7 Factors to Look Out For When Choosing a Mentor

Mentorship offers several benefits, one of which is growth. It is almost impossible to grow professionally without a mentor to guide you on your journey. Developing key relationships with mentors helps you learn new things and build your network.

However, it is important to be sure if you really need a mentor at this point in time of your journey. Or perhaps you need a coach or sponsor, or you may even need all. This is depending on your professional goal.


Coach, Mentor, and Sponsor: What’s the Difference?

Mentors, coaches, and sponsors are all important at different stages of your development. Each one helps you to achieve progress professionally, depending on the stage you find yourself. Your choice of which to choose depends on your set of goals at a particular time. Here are the different ways they function:

  • Coach: A coach helps you achieve specific goals through a structured process and system. They are typically experts in that field and leverage their experience to help you achieve your objectives. Coaching is focused on a specific area, such as productivity or leadership, for instance. 
  • Mentor: A mentor uses their experience to provide ongoing informal and flexible structured relationships to help a mentee through wisdom and guidance. 
  • Sponsor: A sponsor is a person who actively seeks your professional advancement and advocates for you. It is usually focused on your growth within an organization. Sponsors mostly hold an influential position in that organization.

7 Factors to Look Out For When Choosing a Mentor 

Since our discussion is focused on mentorship, let’s look at seven factors to consider when choosing a mentor. I have discussed each one briefly below:

  1. A mentor must be experienced:  Your mentor should be someone who has experience in your field of interest. Their main responsibility is to show you the ropes so that you can become better and achieve your goals through their experience. If the person is successful but not in your field, they might be a great senior friend, but not a mentor.
  2. A mentor must be an active listener: One of the ways to glean knowledge from your mentor is through one-on-one conversations. However, these conversations are not based on just the mentor speaking all through. They should also be able to listen to you so they understand where you need help and guidance. Choose a mentor who is dedicated to active listening, not just talking.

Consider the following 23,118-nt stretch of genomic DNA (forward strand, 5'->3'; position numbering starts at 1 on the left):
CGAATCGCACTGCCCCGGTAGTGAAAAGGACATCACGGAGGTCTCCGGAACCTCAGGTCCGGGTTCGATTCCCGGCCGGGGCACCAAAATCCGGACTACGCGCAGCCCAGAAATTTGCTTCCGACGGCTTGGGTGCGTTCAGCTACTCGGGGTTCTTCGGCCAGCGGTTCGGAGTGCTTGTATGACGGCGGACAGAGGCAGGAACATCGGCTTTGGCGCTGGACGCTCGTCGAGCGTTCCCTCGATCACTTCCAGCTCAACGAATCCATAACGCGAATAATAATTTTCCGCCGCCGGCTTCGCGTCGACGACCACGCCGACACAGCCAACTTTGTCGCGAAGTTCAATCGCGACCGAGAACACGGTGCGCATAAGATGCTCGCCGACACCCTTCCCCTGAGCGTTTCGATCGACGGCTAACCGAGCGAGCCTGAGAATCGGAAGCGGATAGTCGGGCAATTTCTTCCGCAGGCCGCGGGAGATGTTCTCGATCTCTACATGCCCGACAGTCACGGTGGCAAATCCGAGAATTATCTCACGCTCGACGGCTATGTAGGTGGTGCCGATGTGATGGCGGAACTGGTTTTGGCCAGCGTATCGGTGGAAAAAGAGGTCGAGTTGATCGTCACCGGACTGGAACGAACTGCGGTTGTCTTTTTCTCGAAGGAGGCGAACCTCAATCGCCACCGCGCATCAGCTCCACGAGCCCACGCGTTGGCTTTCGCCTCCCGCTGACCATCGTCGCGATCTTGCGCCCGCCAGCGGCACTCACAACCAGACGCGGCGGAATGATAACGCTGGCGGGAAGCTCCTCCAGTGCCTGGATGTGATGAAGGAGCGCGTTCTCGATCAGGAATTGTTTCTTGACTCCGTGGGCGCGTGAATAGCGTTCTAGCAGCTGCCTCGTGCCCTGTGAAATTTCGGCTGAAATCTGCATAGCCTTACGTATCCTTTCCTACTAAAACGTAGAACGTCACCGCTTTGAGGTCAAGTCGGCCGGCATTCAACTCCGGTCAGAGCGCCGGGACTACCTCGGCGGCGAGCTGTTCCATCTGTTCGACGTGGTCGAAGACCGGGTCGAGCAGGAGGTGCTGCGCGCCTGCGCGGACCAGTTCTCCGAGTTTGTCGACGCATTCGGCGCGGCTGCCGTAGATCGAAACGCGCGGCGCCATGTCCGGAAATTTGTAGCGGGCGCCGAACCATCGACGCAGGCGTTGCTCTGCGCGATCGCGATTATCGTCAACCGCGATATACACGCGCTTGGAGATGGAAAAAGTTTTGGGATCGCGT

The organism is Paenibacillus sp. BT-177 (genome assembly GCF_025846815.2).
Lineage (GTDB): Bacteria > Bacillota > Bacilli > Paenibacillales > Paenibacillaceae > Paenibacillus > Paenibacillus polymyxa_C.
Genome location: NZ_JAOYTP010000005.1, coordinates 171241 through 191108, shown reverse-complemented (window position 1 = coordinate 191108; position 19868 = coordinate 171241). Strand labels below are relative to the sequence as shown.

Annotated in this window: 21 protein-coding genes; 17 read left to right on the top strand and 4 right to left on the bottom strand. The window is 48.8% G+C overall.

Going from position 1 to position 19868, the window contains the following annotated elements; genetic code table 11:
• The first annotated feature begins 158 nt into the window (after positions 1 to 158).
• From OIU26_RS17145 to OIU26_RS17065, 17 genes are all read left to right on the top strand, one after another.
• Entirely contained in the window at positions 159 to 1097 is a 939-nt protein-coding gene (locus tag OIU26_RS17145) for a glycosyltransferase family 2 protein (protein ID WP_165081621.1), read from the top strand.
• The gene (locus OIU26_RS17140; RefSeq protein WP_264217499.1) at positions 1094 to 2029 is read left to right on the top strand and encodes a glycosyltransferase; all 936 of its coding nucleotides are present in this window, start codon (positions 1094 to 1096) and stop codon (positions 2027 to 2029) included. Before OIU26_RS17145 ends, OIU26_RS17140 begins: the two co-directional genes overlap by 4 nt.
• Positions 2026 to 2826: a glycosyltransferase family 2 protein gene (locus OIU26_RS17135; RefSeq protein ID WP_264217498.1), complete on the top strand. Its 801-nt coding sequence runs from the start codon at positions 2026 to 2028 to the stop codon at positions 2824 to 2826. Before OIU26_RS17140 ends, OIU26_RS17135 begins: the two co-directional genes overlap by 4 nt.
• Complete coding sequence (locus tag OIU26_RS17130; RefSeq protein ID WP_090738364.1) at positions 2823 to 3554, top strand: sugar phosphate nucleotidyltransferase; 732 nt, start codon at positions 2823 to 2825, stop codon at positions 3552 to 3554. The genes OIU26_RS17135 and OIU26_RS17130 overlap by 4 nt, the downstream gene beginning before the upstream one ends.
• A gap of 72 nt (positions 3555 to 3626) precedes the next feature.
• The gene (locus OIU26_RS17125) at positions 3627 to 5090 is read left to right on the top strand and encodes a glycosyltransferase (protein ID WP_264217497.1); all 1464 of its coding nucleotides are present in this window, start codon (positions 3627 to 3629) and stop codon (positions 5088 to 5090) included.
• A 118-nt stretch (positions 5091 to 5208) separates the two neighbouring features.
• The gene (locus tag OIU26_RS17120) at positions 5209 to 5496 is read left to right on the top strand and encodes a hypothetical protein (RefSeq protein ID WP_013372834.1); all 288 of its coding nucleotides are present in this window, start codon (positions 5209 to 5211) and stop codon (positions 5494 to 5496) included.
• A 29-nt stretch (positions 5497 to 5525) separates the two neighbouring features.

3. A mentor must have similar values to yours: A person who is fit to be your mentor must be one who has similar values to yours. This means that you must first determine your values before you set out to find a mentor. After this, through proper communication, you can determine if a person is fit to be your mentor by the values they uphold. When a mentors value system is divergent to yours, there may be clashes, and your mentor-mentee relationship may not last.
  4. A mentor must be willing to set out time for the mentorship: Mentorship is a relationship that requires time. A person you choose as your mentor should be ready to dedicate substantial time to the relationship. One of the things you must discuss with the individual before making them your mentor is how much time they are willing to dedicate to help you grow.
  5. A mentor must be able to share constructive feedback: One way to help you improve and get closer to achieving your goals is constructive feedback. A good mentor should help you on your professional development journey through constructive feedback. They should also be ready to give you the stick when it is necessary, as long as it is constructive, and will lead you in the right direction. As you would expect, mentorship is not always going to be a jolly good ride, and feedback wouldn’t always be friendly.
  6. A mentor must understand your goals: When choosing a mentor, look for a person who clearly understands your goals. If they don’t understand your goals, they can only do very little to help you attain success. Again, you cannot choose someone who understands your goals if you don’t have any goals or a full grasp of what they entail. Through discussion with such individuals, you can tell if they understand your goals and have the capacity to drive you towards achieving them.
  7. A mentor must be empathetic: Finally, a mentor must have empathy. They must understand your ups and downs and be able to relate to your journey. A person who will always give you the stick without relating to the pains of the journey may not be the best pick. Instead, they should help you get up when you fall, while being there when you need a shoulder to lean on.

Mentorship is essential to your growth process. When choosing a mentor, be ready to ask questions, observe, and seek recommendations. I have explained seven factors to look out for when choosing a mentor. Would like to learn more about mentorship? Follow me on all my social media platforms.